Is this Jerusalem's most sought-after school?

This state-run haredi girls school, Bnot, Yerushaliayim, is the most sought-after school in the city. * Part III in our series on education in Jerusalem.

 BNOT YERUSHALAYIM: New state option for haredi girls. (photo credit: OLIVIER FITOUSSI/FLASH90)
BNOT YERUSHALAYIM: New state option for haredi girls.
(photo credit: OLIVIER FITOUSSI/FLASH90)

Surprisingly, the most sought-after school in Jerusalem is not one specializing in arts or nature but a state-run, ultra-Orthodox school – Bnot Yerushalayim elementary school. This school is part of the Maoz chain, where the girls are taught religious studies, as well as a full curriculum of math, science and English. 

This school is one of the most promising among the new establishments in the Orthodox-state education system – one that could only have been founded in Jerusalem. Bnot Yerushalayim was created with the aim of being an educational institution based primarily on Torah values and mitzvot alongside vocational learning and a full academic curriculum. 

Although this might sound trivial, it is a significant departure from the norm. Consequently, it has led to a significant degree of concern and even strong opposition in some quarters.

For Bnot Yerushalayim’s founder and principal, Bitya Malakh, her school’s main task is to help the girls realize their full potential, while still remaining true to their religion. Thus an appreciation of the Torah as the stepping stone to building their home is paramount.

Malakh firmly believes that nothing is beyond the reach of haredi girls. Medicine, engineering, sports, and the arts are just some of the areas in which haredi women will excel in the future.

 Young haredi girls on the way to school in Jerusalem. (credit: YONATAN SINDEL/FLASH90) Young haredi girls on the way to school in Jerusalem. (credit: YONATAN SINDEL/FLASH90)

BUT WHAT is a public haredi school? 

It all started in 2014, with a decision by then-education minister Shai Piron to establish a haredi state education network (mamlahti-haredi) whose goal was to create an alternative framework with a full state curriculum for those ultra-Orthodox parents who were interested. 

The decision was made on the back of a growing number of parents in the haredi sector who were looking for an educational institution that would guarantee a strict haredi education, alongside a full curriculum for their children. This would give the students the necessary tools to enable them to enter the labor market on a level playing field with their non-religious peers, thus increasing their chances of making a good living and leading a fulfilling life.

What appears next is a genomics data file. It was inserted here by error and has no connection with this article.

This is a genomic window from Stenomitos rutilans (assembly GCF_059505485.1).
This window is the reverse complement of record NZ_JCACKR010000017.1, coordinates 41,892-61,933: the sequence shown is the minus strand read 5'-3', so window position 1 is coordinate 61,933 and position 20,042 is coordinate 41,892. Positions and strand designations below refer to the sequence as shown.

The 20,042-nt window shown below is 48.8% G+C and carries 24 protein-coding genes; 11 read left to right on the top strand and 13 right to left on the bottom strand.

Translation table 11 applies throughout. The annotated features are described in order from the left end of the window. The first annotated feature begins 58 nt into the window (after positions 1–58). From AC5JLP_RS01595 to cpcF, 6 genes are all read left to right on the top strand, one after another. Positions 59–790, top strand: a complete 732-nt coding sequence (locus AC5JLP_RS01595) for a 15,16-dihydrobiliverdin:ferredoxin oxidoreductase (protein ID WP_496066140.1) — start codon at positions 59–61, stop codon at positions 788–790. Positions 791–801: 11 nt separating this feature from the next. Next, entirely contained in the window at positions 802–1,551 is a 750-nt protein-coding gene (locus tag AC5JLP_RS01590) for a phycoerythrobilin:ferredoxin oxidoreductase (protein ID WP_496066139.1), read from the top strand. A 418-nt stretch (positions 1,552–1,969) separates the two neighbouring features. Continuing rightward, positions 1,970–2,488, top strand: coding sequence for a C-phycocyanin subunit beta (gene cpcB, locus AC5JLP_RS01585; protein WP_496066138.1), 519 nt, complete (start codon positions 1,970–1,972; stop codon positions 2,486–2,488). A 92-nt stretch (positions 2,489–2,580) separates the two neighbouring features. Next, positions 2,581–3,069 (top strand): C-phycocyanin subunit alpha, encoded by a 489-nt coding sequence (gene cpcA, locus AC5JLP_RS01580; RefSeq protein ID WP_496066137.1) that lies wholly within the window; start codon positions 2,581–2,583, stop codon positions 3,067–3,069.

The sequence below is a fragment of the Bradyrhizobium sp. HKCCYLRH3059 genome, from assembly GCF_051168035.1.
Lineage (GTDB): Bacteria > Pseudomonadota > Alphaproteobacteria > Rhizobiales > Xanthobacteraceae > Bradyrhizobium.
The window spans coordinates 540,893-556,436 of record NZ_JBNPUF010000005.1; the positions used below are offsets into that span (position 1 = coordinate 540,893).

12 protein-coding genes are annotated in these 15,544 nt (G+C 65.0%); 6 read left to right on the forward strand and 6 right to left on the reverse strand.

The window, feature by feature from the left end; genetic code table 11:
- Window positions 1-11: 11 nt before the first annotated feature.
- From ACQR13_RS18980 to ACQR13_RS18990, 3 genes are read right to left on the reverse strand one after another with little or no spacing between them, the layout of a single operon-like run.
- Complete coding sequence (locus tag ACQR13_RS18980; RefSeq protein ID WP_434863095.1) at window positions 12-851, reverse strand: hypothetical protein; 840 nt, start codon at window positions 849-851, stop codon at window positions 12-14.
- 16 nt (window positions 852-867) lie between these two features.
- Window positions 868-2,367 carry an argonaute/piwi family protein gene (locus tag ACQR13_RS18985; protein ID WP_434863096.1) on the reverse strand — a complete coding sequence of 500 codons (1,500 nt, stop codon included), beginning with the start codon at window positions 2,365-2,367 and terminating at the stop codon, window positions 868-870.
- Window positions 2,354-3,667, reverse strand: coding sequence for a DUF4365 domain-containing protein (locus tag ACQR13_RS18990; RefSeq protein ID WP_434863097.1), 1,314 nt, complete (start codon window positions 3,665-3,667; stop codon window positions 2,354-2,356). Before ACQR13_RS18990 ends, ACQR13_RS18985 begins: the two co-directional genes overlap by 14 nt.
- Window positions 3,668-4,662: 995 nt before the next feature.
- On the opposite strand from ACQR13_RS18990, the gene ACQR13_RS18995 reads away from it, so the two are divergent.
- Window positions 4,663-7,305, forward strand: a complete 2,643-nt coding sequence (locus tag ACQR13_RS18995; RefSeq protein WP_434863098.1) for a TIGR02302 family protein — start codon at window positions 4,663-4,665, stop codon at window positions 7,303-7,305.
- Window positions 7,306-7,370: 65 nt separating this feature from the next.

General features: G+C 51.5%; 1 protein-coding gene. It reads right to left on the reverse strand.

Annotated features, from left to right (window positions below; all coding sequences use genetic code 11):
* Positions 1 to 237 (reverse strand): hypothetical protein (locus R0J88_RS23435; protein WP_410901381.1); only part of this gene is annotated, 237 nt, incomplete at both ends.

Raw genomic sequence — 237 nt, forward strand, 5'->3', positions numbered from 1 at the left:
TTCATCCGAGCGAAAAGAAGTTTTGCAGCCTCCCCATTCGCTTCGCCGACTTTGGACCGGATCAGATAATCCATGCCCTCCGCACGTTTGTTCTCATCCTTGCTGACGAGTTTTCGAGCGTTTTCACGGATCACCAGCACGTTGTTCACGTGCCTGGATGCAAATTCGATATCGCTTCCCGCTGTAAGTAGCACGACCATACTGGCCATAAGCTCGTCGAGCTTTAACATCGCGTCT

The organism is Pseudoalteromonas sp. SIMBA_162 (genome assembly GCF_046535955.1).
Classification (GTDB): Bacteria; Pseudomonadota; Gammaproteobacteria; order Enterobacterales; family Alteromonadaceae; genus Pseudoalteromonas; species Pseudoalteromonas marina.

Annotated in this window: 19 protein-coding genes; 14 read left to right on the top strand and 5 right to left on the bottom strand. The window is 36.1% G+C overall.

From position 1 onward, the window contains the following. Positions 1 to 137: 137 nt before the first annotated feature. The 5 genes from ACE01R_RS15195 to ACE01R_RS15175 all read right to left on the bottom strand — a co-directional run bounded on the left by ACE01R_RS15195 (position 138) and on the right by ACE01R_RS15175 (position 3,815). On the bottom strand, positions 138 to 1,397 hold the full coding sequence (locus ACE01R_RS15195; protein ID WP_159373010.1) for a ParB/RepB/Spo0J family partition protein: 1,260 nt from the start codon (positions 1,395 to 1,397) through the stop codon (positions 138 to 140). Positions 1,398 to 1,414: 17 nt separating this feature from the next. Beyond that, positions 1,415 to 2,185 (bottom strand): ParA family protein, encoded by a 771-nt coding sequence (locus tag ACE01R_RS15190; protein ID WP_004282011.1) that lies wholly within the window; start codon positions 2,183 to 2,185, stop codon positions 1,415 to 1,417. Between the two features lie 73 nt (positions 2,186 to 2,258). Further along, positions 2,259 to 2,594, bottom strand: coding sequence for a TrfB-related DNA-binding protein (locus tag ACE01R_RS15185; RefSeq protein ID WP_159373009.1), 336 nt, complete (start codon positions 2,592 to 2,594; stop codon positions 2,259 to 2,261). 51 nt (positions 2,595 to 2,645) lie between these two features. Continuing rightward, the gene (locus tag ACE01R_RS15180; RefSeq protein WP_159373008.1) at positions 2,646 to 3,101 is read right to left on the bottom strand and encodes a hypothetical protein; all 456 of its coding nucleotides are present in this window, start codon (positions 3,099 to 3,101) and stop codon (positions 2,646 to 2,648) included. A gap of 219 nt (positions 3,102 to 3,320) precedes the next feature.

However, even for ultra-Orthodox parents who are willing to risk having to deal with the harsh reactions of their community and the establishment, there is still a long way to go. 

According to research from the Israel Democracy Institute, the main reason that schools join the state-Orthodox stream is economic crisis. Although the state has a vested interest in expanding the ultra-Orthodox state education system with the introduction of core studies, the Ministry of Education has done little to help them. 

According to estimates, between 60 and 80 groups of haredi parents are interested in joining the state-Orthodox stream, but for most of them it is just a pipe dream.

One of the factors preventing schools from joining this stream is opposition from the municipalities, which fear an increase in their expenses. Pressure from the ultra-Orthodox parties in the coalition is another factor. 

Some haredi parents, fearing a loss of control over their children, have placed huge stumbling blocks in the way of those who want a broad education for their children and are willing to face the consequences, such as problems in matchmaking and rejection by the mainstream haredi community.